Wednesday, October 09, 2019

Northanger Abbey

There are many reasons to see Sacramento Theatre Company’s world premiere production of “Jane Austen’s Northanger Abbey,” adapted by local playwright, Carissa Meagher, but foremost among them is Olivia Stevenson, an alum of STC’s Young Professionals Conservatory, who plays both Austen herself and Catherine Morland, the heroine of the novel.

Stevenson has the herculean task of being on stage almost the entire show and she is magnificent.
“Northanger Abbey” was Jane Austen’s very first novel, but it was not published until it was discovered by her brother after her death. It was Austen’s satirical contribution to the gothic novels of the time, which she so enjoyed.

It was that satire that appealed to playwright Meagher. “I found myself absorbed in the budding romance of the book’s protagonist, Catherine Morland and her new suitor Henry Tilney, while also curious about the darkness to be found at Northanger Abbey — only to find myself suddenly cracking up at Austen’s commentary on it all.

STC decided that its 75th anniversary was the perfect time to introduce this 20-something playwright’s work to the world. And what a delight it is.

Feeling that the story needed a narrator, Meagher introduced Austen herself, along with her brother Henry (Corydon Melgoza). The story begins with the pair discovering Jane’s forgotten novel. They begin to read from the book and tell the story of the unlikely heroine who goes from a wild and free-spirited kid, who much prefers rolling down hills and playing cricket to learning the piano, to an intelligent young lady, ready for a life in society.

Catherine is invited by her neighbors, the Allens (Marie Bain and Michael Jenkinson, who also play Catherine’s parents at the start of the show) to come with them to Bath so that she can be part of the social season. Uncomfortable and shy, Jane makes friends with Isabella (Rebecca Mason, in an engaging performance) whose brother John (Mike DiSalvo) finds her appealing, though she is put off by his boorish attitude and has no interest in him. She is, however, interested in the dashing Henry Tilney (James Edwards) and becomes friends with his beautiful sister, Eleanor (Devin Wiesner).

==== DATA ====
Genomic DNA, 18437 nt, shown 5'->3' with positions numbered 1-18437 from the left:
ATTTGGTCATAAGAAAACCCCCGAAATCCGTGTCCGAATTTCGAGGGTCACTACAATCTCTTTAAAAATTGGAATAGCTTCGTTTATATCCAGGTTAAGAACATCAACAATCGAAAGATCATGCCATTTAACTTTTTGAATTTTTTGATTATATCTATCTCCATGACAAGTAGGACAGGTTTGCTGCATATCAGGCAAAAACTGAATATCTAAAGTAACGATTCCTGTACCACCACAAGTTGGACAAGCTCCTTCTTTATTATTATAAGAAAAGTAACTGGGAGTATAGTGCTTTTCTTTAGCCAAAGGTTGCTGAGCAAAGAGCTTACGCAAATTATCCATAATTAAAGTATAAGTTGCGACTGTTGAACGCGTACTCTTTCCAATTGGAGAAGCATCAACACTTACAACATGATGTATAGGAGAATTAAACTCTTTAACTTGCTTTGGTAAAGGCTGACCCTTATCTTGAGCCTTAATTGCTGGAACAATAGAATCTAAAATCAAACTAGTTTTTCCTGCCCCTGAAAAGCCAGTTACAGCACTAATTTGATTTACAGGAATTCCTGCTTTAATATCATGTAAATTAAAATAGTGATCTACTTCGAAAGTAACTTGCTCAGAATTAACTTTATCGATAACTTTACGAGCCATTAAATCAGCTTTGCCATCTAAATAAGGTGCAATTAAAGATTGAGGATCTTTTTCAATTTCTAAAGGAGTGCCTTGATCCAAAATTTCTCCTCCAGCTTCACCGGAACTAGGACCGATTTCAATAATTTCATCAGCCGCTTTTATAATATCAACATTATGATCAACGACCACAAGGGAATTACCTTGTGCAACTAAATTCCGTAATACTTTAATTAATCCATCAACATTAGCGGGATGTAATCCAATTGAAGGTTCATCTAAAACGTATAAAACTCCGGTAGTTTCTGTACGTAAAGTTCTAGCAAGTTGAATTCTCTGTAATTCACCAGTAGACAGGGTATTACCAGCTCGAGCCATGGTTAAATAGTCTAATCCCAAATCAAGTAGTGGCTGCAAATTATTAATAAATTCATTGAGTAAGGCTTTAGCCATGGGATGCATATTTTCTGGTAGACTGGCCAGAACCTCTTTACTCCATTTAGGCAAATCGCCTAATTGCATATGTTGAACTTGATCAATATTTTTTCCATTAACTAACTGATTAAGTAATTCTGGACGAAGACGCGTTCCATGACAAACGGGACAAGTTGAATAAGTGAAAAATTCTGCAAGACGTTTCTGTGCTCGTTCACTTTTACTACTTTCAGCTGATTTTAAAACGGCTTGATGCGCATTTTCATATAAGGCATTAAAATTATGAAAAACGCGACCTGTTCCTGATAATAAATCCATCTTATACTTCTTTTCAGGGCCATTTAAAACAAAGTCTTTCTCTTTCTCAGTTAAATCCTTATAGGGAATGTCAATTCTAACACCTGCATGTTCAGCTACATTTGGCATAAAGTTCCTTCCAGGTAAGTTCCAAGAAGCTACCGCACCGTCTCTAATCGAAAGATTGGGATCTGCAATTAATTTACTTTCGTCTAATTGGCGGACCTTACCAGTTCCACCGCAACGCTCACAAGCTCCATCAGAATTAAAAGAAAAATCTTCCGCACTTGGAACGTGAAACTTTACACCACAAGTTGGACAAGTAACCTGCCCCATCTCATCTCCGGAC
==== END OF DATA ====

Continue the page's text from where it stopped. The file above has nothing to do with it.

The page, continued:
Henry’s father, the stern, tyrannical General Tilney, is played by Capital Stage co-founder Jonathan Rhys Williams, who has not been on the STC stage since 2008. In those days he played the handsome young suitor roles, but he has grown into middle age roles elegantly.

Invited to Henry’s home, Northanger Abbey, Catherine’s gothic suspicions kick in and she becomes convinced that Henry’s mother was killed by his father and she searches the house trying to find clues. When the general discovers that Catherine is not rich, he denies Henry’s desire to propose to her, until the truth of her history is revealed.

Jarrod Bodensteiner has done a wonderful job of creating a gothic-looking castle using only a few doors, moved easily from place to place. It’s how to make a set without actually making a set — and it works

Isaiah Leeper’s lighting design is also integral to the story, going from present to past to gothic.
Teresa Stirling-Forsyth and Michael Jenkinson have directed a tight production that is certain to please any Austen lover, and a few new to the author themselves.

Sacramento Theatre Company’s 75th season is off to a good start.

No comments: